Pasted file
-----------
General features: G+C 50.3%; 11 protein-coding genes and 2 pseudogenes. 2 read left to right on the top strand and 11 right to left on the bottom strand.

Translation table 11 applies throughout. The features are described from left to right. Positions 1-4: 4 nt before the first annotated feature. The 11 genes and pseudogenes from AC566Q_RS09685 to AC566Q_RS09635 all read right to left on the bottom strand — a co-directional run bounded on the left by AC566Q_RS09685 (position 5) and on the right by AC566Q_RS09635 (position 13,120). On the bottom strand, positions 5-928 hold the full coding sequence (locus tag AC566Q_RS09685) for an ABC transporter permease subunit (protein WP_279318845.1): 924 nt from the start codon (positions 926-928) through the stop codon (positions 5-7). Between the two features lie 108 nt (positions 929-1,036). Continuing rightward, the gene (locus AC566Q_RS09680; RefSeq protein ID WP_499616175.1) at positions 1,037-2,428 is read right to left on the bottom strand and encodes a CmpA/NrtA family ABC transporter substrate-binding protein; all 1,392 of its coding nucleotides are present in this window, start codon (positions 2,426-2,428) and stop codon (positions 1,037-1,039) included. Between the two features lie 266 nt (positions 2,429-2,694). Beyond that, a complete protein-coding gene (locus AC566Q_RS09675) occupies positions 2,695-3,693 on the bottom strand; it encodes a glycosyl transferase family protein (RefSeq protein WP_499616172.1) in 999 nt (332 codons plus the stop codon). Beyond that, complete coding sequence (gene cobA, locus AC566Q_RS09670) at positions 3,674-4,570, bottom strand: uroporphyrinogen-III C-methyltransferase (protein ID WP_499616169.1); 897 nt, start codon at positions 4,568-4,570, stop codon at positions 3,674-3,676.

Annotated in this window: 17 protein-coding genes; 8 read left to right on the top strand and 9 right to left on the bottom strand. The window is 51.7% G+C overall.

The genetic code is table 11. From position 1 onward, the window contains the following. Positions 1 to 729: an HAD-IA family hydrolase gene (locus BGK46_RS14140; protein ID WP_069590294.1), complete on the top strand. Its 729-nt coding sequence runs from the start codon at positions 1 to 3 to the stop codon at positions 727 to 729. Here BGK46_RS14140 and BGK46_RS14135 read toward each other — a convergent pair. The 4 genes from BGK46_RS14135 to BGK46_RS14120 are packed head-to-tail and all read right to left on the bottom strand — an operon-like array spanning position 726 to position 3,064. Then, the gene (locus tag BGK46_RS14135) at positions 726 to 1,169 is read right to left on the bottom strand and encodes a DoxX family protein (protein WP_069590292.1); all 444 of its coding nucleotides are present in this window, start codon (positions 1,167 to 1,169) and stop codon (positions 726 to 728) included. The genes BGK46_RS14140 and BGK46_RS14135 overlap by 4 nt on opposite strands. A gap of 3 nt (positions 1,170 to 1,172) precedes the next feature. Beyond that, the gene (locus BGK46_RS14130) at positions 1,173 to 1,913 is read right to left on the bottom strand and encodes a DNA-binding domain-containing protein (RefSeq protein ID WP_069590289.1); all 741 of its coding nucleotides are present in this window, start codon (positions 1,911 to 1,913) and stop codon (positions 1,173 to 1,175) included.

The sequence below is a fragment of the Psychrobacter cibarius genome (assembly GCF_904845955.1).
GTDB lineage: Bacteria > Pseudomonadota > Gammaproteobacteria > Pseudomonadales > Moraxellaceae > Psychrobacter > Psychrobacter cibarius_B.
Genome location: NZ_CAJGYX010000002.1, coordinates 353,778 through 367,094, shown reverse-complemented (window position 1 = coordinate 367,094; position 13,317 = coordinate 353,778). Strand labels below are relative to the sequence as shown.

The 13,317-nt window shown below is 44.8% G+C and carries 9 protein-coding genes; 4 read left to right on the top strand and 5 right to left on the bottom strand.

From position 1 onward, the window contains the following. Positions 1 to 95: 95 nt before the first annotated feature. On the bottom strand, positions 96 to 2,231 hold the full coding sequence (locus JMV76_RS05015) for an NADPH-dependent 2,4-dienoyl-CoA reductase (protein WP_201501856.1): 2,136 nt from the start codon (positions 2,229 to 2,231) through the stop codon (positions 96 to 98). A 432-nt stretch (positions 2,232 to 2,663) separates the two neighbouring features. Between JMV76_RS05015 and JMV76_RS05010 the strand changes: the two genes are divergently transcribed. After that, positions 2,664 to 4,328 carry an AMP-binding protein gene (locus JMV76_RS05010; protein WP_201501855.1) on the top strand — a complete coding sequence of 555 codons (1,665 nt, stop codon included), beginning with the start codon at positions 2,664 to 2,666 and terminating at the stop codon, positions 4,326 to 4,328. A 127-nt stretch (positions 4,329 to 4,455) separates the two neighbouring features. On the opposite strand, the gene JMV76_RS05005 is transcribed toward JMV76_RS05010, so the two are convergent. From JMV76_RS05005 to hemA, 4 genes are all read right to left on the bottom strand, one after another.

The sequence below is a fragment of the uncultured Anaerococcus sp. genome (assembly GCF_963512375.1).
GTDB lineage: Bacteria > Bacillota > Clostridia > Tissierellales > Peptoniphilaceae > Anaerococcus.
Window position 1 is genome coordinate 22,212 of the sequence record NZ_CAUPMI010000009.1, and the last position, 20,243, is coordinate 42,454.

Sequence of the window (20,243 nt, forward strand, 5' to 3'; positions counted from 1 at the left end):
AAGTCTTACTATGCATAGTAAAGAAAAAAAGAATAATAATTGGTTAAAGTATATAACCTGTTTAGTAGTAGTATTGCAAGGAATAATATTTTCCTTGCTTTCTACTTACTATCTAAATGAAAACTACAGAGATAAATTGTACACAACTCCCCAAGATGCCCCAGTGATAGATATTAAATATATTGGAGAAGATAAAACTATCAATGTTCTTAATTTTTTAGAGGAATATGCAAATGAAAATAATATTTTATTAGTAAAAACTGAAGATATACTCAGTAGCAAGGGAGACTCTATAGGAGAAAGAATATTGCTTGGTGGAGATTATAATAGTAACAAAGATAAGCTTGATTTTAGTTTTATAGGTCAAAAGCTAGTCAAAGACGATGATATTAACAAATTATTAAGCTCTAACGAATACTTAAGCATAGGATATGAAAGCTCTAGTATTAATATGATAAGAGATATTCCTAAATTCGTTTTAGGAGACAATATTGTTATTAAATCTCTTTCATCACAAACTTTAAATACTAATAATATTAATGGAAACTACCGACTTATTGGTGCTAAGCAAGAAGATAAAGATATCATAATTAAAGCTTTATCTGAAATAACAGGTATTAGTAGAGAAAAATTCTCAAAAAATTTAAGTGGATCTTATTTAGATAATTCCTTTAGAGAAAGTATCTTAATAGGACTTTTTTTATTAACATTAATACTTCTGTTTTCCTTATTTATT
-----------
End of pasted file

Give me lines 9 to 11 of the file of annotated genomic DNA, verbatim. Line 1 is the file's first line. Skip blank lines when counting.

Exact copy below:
From position 1 onward, the window contains the following. Positions 1 to 95: 95 nt before the first annotated feature. On the bottom strand, positions 96 to 2,231 hold the full coding sequence (locus JMV76_RS05015) for an NADPH-dependent 2,4-dienoyl-CoA reductase (protein WP_201501856.1): 2,136 nt from the start codon (positions 2,229 to 2,231) through the stop codon (positions 96 to 98). A 432-nt stretch (positions 2,232 to 2,663) separates the two neighbouring features. Between JMV76_RS05015 and JMV76_RS05010 the strand changes: the two genes are divergently transcribed. After that, positions 2,664 to 4,328 carry an AMP-binding protein gene (locus JMV76_RS05010; protein WP_201501855.1) on the top strand — a complete coding sequence of 555 codons (1,665 nt, stop codon included), beginning with the start codon at positions 2,664 to 2,666 and terminating at the stop codon, positions 4,326 to 4,328. A 127-nt stretch (positions 4,329 to 4,455) separates the two neighbouring features. On the opposite strand, the gene JMV76_RS05005 is transcribed toward JMV76_RS05010, so the two are convergent. From JMV76_RS05005 to hemA, 4 genes are all read right to left on the bottom strand, one after another.

The sequence below is a fragment of the uncultured Anaerococcus sp. genome (assembly GCF_963512375.1).
GTDB lineage: Bacteria > Bacillota > Clostridia > Tissierellales > Peptoniphilaceae > Anaerococcus.